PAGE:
By Eva Mandelbaum and Amber Lau
What do you picture when you think of Thanksgiving? Maybe you see a heated football game, turkey and cranberry sauce, stuffing, family, the Macy’s Annual Thanksgiving Day Parade, or The National Dog Show. Maybe Thanksgiving for you means spending time with friends and family and appreciating the little and important things in your life. Thanksgiving is a renowned holiday celebrated by most people around the country, but have you ever wondered what makes this holiday so prominent to society or the meaning behind it?
September 1620 is when the Mayflower brought 102 individuals from Plymouth, England, to the New World. Intrigued by the promise of prosperity, land ownership, and the ability to freely practice their faith, these 102 people spent 66 treacherous and intense days aboard before dropping anchor near the tip of Cape Cod. A month after, the Pilgrims crossed Massachusetts Bay where they began establishing a village at Plymouth. As a result of the harsh conditions that first winter, many colonists remained on board, where there were outbreaks of contagious diseases. To their surprise, an Abenaki Native American greeted the colonists in English. He later returned with Squanto, another Native American. Squanto taught the Pilgrims how to live with the land by catching and growing food and avoiding potentially poisonous plants. Additionally, Squanto helped the colonists ally with another local tribe, the Wampanoag. Despite their differences, Pilgrims and Native Americans appear to have lived in peace with one another.
In November 1621, things began to look even brighter for the Pilgrims. Their first corn harvest was successful! In honor of their success, a celebratory feast was organized by Governor William Bradford. The celebratory festival lasted three days and Native American Allies of the colony were invited. This celebration is also known as the first Thanksgiving. Believe it or not, it is not certain that turkey was offered when the feast was hosted in 1621. Despite this, according to the National Turkey Federation, nearly 90 percent of Americans eat turkey on Thanksgiving, portraying its prominence and the integral role it plays in the holiday.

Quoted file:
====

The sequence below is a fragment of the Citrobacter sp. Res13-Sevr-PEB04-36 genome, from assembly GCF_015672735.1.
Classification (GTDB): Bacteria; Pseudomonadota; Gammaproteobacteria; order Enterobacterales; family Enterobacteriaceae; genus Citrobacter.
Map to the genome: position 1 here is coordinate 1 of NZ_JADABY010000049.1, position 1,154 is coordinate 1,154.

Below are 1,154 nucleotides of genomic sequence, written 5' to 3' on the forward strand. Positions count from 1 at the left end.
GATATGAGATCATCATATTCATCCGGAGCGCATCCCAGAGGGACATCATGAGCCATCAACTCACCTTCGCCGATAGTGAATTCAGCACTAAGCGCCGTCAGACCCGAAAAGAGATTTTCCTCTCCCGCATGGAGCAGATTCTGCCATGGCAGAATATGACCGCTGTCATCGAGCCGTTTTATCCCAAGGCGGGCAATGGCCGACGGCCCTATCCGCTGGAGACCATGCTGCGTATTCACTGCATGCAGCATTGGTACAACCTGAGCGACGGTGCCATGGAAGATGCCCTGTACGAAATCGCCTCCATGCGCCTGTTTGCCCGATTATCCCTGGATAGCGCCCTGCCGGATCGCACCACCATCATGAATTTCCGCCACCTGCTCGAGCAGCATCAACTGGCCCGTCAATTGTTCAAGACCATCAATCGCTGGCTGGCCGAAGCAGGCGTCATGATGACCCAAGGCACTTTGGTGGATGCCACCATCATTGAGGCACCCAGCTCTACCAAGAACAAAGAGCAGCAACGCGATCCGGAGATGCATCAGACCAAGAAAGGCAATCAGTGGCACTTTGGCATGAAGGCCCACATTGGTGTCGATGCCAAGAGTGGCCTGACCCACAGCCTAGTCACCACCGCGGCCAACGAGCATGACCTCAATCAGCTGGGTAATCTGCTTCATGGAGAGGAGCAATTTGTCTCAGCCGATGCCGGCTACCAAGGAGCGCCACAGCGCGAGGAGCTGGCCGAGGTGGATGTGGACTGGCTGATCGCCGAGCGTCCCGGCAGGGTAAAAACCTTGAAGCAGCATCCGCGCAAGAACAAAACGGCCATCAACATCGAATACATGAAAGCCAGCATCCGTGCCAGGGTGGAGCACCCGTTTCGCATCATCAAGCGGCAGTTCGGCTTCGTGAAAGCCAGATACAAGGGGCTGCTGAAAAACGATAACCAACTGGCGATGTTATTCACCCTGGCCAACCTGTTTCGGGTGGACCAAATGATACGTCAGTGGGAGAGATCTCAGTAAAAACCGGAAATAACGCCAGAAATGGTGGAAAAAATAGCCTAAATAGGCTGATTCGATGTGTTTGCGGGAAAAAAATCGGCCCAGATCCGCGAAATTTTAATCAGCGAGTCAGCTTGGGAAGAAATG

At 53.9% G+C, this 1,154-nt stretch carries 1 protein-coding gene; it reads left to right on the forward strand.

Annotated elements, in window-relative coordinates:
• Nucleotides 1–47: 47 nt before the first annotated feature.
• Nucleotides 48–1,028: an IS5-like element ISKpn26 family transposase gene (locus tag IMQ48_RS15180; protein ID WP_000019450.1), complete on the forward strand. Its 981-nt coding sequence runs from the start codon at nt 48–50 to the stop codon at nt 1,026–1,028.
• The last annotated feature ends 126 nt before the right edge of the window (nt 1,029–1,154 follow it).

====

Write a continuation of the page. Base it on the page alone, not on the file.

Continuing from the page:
Yes, food is an immense part of celebrating this holiday, however, that is not all Thanksgiving has to offer. Thanksgiving is a time to think and act on what we are truly grateful for, and what we value most in our lives. This day brings people together: family and friends from all different places who appreciate what they have through festivities and a big feast. It is a tradition where people gather to enjoy turkey, football, and family. This time is spent eating food and watching the game with the people that are closest to you.
In addition to the at home festivities, cities and communities also get together to celebrate. The annual Macy’s Thanksgiving Day Parade occurs in New York City where thousands of people gather to participate in the fun festivities and observe the incredible balloons flying through the air. This also airs nationwide on television for millions of more people to watch in the comforts of their homes. Unfortunately, this year, due to the worldwide Coronavirus pandemic, this parade will occur online only, so families will be streaming this event on their televisions or laptops from different homes so everybody gets to enjoy. Thanksgiving is a time where the people that care about each other join together and connect through the things that they are most thankful for in their lives.
Thanksgiving this year will be different than any other year, and it will certainly be one to remember. Due to the Covid-19 pandemic that we are currently facing, festivities and social gatherings may be put on hold or cancelled. However, this does not mean that we cannot celebrate this important holiday! Thanksgiving is about connecting with loved ones and celebrating what you are grateful for. People don’t have to be in the same room to connect and talk with one another. Many people this year are planning on holding virtual festivities and video conferencing with family who are unable to gather in person in order to maintain social distancing standards. This is a great way to catch up with people you haven’t seen in what seems like forever while still staying safe. Regardless of the unusual circumstances this year, whether you plan to spend time with family you live with, or through a screen with other loved ones, Thanksgiving will still be a special day of following traditions, and even creating new ones.
Beginning from the history of Thanksgiving with the Pilgrims, all the way to 2020, this holiday will always be important to people nationwide. Thanksgiving is a holiday that people from all different places, of all different ages, and of all different religions can be a part of. People from all different places gather to make memories with friends and family. It is a great way to enjoy fun entertainment and festivities such as the Macy’s parade, along with catching up with the people you love, and feasting on a huge meal. However, this year’s holiday season may be looking a little different than in the past because of our current situation. Either way, we will be having a great time! Stay safe, bond with your loved ones, and have lots of fun!